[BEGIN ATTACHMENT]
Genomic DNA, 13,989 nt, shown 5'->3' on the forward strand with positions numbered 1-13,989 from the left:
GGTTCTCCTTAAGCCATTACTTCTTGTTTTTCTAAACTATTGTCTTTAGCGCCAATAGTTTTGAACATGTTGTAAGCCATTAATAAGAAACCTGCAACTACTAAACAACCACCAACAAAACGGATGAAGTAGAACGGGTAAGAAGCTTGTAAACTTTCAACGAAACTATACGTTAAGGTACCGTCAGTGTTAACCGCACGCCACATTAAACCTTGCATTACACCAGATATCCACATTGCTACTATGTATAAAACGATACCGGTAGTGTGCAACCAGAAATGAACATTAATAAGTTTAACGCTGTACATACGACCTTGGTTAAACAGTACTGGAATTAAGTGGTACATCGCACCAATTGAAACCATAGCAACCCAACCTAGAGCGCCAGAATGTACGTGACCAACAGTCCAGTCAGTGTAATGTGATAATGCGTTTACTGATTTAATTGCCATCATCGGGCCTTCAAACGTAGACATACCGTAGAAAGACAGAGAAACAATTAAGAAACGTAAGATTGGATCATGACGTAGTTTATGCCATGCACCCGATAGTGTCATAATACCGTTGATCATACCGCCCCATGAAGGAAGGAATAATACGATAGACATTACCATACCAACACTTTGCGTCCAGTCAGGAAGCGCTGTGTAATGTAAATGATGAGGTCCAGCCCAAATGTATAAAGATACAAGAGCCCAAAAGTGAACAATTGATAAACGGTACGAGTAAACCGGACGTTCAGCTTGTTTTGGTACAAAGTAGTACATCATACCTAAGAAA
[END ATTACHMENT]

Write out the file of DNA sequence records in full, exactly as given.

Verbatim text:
Genomic DNA, 13,989 nt, shown 5'->3' on the forward strand with positions numbered 1-13,989 from the left:
GGTTCTCCTTAAGCCATTACTTCTTGTTTTTCTAAACTATTGTCTTTAGCGCCAATAGTTTTGAACATGTTGTAAGCCATTAATAAGAAACCTGCAACTACTAAACAACCACCAACAAAACGGATGAAGTAGAACGGGTAAGAAGCTTGTAAACTTTCAACGAAACTATACGTTAAGGTACCGTCAGTGTTAACCGCACGCCACATTAAACCTTGCATTACACCAGATATCCACATTGCTACTATGTATAAAACGATACCGGTAGTGTGCAACCAGAAATGAACATTAATAAGTTTAACGCTGTACATACGACCTTGGTTAAACAGTACTGGAATTAAGTGGTACATCGCACCAATTGAAACCATAGCAACCCAACCTAGAGCGCCAGAATGTACGTGACCAACAGTCCAGTCAGTGTAATGTGATAATGCGTTTACTGATTTAATTGCCATCATCGGGCCTTCAAACGTAGACATACCGTAGAAAGACAGAGAAACAATTAAGAAACGTAAGATTGGATCATGACGTAGTTTATGCCATGCACCCGATAGTGTCATAATACCGTTGATCATACCGCCCCATGAAGGAAGGAATAATACGATAGACATTACCATACCAACACTTTGCGTCCAGTCAGGAAGCGCTGTGTAATGTAAATGATGAGGTCCAGCCCAAATGTATAAAGATACAAGAGCCCAAAAGTGAACAATTGATAAACGGTACGAGTAAACCGGACGTTCAGCTTGTTTTGGTACAAAGTAGTACATCATACCTAAGAAA